That being said, if you have a huge networking task to do, it is much better to look at Event, ParallelForkManager, POE , or Stem to save yourself more than just time.

    And a final thing about this book is the author. Lincoln Stein is a very responsive person when you have an issue with his books or software, often getting back within one hour. And what else gets me is that this guy has an MD. I mean, I have 2 degrees in Comp. Sci. and one in Computational Neuroscience and I still can't touch his expertise in Perl. Damn!

Re: !--review--Network Programming With Perl
by DigitalKitty (Parson) on Apr 06, 2002 at 17:03 UTC
    I agree with Jeffa completely. Dr. Stein does a fantastic job explaining / demonstrating everything from sophisticated IO, forking, sockets, chat applications, etc. I would suggest though, the reader have some previous perl experience as the pace is somewhat quick. If one has finished the Llama book ( at least ), they should be reasonably prepared for the experience that is this text.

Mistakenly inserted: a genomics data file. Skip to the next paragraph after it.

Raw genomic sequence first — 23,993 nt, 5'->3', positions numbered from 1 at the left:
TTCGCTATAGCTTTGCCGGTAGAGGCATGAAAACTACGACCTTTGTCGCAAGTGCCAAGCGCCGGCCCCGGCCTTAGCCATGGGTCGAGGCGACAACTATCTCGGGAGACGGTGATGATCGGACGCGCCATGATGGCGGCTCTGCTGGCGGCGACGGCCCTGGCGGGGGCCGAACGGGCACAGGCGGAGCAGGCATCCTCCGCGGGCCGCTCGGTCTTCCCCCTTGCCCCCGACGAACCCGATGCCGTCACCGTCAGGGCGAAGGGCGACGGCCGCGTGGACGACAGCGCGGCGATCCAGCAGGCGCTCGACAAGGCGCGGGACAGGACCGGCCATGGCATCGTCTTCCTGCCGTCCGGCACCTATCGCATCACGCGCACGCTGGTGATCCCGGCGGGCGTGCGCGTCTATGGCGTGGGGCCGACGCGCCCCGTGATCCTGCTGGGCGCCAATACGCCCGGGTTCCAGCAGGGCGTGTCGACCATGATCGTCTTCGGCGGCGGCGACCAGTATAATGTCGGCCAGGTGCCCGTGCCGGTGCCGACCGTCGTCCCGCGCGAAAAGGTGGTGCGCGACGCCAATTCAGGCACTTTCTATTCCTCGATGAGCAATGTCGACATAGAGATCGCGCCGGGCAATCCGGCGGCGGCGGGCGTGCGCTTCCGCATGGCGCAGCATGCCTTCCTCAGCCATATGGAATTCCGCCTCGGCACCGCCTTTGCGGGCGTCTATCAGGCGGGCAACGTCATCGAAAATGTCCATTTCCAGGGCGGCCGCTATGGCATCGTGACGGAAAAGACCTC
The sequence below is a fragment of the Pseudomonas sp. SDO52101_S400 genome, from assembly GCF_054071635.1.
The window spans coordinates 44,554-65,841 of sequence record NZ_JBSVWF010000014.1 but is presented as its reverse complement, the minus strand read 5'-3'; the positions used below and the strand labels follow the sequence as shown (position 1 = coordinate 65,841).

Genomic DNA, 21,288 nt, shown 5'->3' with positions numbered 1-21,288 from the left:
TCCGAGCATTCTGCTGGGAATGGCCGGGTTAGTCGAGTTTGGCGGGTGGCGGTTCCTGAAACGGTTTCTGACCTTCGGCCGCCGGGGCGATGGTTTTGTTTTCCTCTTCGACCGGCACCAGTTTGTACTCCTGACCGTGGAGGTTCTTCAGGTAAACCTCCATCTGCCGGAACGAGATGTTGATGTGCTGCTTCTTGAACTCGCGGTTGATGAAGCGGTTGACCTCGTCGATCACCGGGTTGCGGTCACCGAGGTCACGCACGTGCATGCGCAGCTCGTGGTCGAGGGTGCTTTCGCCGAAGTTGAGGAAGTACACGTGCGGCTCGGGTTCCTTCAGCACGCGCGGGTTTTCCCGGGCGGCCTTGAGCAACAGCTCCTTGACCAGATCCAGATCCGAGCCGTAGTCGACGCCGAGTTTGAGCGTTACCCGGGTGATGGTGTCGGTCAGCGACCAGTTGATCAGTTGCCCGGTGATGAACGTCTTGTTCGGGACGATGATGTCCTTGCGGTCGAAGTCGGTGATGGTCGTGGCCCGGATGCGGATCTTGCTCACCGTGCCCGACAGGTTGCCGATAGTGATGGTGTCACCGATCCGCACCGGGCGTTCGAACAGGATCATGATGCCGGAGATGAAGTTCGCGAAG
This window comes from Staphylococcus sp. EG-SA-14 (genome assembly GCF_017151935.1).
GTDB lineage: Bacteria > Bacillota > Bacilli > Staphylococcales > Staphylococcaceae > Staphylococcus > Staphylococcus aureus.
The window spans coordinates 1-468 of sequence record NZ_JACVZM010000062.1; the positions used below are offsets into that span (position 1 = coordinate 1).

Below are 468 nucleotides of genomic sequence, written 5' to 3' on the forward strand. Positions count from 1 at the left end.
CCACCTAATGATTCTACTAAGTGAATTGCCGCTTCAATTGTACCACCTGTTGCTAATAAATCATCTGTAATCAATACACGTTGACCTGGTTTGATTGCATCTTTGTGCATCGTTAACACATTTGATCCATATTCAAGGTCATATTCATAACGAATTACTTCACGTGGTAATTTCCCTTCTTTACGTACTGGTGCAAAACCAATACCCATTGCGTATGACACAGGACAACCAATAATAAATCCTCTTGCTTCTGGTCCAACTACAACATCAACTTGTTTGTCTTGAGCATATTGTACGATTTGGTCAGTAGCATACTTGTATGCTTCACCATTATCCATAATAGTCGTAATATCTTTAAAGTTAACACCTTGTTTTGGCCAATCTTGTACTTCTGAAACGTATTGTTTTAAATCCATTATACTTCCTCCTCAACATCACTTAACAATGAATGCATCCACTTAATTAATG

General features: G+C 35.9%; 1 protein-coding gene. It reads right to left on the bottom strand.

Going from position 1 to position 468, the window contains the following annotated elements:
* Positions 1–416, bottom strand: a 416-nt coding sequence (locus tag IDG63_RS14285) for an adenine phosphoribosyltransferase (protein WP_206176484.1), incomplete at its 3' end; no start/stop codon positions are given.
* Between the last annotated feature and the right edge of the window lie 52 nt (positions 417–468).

Re: Network Programming With Perl
by Hanamaki (Chaplain) on Sep 06, 2001 at 20:36 UTC
    Additional information:
    The TOC, preface, chapter 6 on FTP and Telnet, and chapter 19 on UDP Servers you will find as full text at the books homepage.

      That link doesn't seem to be valid any more, but Google Books has most of the book available as a preview.
Re: !--review--Network Programming With Perl
by TheHobbit (Pilgrim) on Apr 18, 2002 at 22:51 UTC

    I'd just like to say that I use this book as a basis for the programming part of my university networks' courses.

    Leo TheHobbit
    GED/CS d? s-:++ a+ C++ UL+++ P+++>+++++ E+ W++ N+ o K? !w O? M V PS+++
    PE-- Y+ PPG+ t++ 5? X-- R+ tv+ b+++ DI? D G++ e*(++++) h r++ y+++(*)
Re: Network Programming With Perl